Brexit Deal Passes Cabinet
The UK cabinet has agreed to the deal that negotiators for the UK and the EU have brokered following a marathon five-hour plus meeting yesterday. The deal was not put to a vote in cabinet and it is understood that eleven ministers present spoke against the deal with two calls for it to be put to a vote (Ester McVey) being refused. Chief Secretary to the Treasury Liz Truss was reported as stating that they were “caught between the devil and the deep blue sea”.
Documentation for the withdrawal agreement runs to 585 pages and is being carefully scrutinised by journalists, politicians and business people. One contentious point already to emerge is that the UK, as a whole, will be in the customs union during the transition period and that Northern Ireland will remain bound to it unless both sides decide that it no longer needs to be. This provision is going to infuriate Brexiters and is likely to be unacceptable to the DUP which provides the government with a working majority since it could mean that trade and other regulations between Northern Ireland and the rest of the UK may diverge or because it means that the EU being given a veto on the fate of the UK as Brexiters see it.
Anger amongst pro-Brexit Tory MPs is running sufficiently high that a leadership challenge against Theresa May might be mounted by the end of the week.
The government seems to have conceded that the “meaningful vote” on the withdrawal agreement will be subject to amendments before it is voted on. This opens up the possibility that somebody could require that any political endorsement of the deal would be subject to the outcome of a “People’s Vote” for instance.
The deal has been roundly condemned by the opposition parties as well as by the Eurosceptic wing of the Tory party and what is left of UKIP. It seems to have united the country against it which only provides a degree of schadenfreude.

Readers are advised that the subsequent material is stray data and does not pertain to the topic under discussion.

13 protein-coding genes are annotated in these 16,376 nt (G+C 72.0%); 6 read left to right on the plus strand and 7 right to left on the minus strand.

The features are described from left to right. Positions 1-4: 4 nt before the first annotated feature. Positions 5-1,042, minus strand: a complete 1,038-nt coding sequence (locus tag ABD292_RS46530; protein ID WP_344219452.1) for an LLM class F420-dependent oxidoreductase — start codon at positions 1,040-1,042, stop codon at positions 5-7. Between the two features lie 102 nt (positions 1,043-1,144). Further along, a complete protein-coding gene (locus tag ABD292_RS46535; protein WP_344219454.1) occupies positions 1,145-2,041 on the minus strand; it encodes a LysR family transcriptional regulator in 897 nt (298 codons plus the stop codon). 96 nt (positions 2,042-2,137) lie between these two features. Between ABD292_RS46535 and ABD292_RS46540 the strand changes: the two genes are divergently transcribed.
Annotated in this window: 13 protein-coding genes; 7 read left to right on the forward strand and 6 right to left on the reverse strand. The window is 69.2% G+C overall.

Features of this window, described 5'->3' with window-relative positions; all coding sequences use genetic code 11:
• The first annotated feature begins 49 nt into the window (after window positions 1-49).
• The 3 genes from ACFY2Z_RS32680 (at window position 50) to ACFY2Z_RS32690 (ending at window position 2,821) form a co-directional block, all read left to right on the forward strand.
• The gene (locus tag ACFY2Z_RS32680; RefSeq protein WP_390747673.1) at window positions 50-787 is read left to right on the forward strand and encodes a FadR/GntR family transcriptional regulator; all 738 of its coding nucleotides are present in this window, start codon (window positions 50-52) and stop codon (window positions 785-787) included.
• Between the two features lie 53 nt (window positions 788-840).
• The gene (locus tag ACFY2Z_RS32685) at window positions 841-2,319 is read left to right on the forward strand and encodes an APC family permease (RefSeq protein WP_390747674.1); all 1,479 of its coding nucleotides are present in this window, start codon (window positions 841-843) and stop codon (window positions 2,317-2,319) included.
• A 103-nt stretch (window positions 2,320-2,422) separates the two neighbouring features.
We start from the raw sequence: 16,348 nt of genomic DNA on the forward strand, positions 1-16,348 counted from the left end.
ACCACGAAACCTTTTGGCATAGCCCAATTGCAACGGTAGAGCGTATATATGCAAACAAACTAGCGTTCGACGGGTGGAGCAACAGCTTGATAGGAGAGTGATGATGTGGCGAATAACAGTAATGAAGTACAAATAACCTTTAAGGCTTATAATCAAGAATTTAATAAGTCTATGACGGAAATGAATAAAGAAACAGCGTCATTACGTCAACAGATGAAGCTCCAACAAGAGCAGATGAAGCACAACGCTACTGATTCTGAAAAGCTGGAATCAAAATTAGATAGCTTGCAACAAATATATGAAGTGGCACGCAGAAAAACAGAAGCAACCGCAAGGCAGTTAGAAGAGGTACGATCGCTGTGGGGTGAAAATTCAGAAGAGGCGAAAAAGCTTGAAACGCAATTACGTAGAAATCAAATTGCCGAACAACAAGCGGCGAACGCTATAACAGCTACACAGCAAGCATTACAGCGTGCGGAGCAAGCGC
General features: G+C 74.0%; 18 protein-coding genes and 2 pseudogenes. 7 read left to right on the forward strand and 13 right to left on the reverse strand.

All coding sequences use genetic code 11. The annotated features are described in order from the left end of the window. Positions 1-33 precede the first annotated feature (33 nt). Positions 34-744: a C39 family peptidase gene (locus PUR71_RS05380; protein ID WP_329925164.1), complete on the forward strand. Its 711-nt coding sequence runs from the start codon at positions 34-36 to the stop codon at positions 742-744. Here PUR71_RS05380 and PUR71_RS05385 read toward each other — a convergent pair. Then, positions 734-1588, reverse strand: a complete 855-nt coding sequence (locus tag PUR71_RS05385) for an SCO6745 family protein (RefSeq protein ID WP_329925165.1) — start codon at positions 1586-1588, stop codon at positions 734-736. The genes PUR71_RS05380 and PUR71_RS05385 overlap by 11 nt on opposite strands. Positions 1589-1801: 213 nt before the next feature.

The EU has agreed to a summit to endorse the deal to be held on 25/11/18 (if the deal lives that long), but a number of member states have said that they want time to be able to study the detail of the agreement.
Brexit has got to first base, but the game would appear to be in its very early stages still. It is impossible to say with any certainty what will happen in the event of a challenge against Mrs May; the resignation of (up to) five pro-Brexit cabinet ministers; or an absolute refusal by the DUP to accept the deal. Would the government present a bill to the house that they know has no chance of being endorsed? Would the intention of presenting such a bill be that it parliament should force the government’s hand by attaching significant amendments to it? Does the current situation raise the prospect of a snap general election? Rarely has a political deal generated as many questions and problems as this. Interesting times indeed…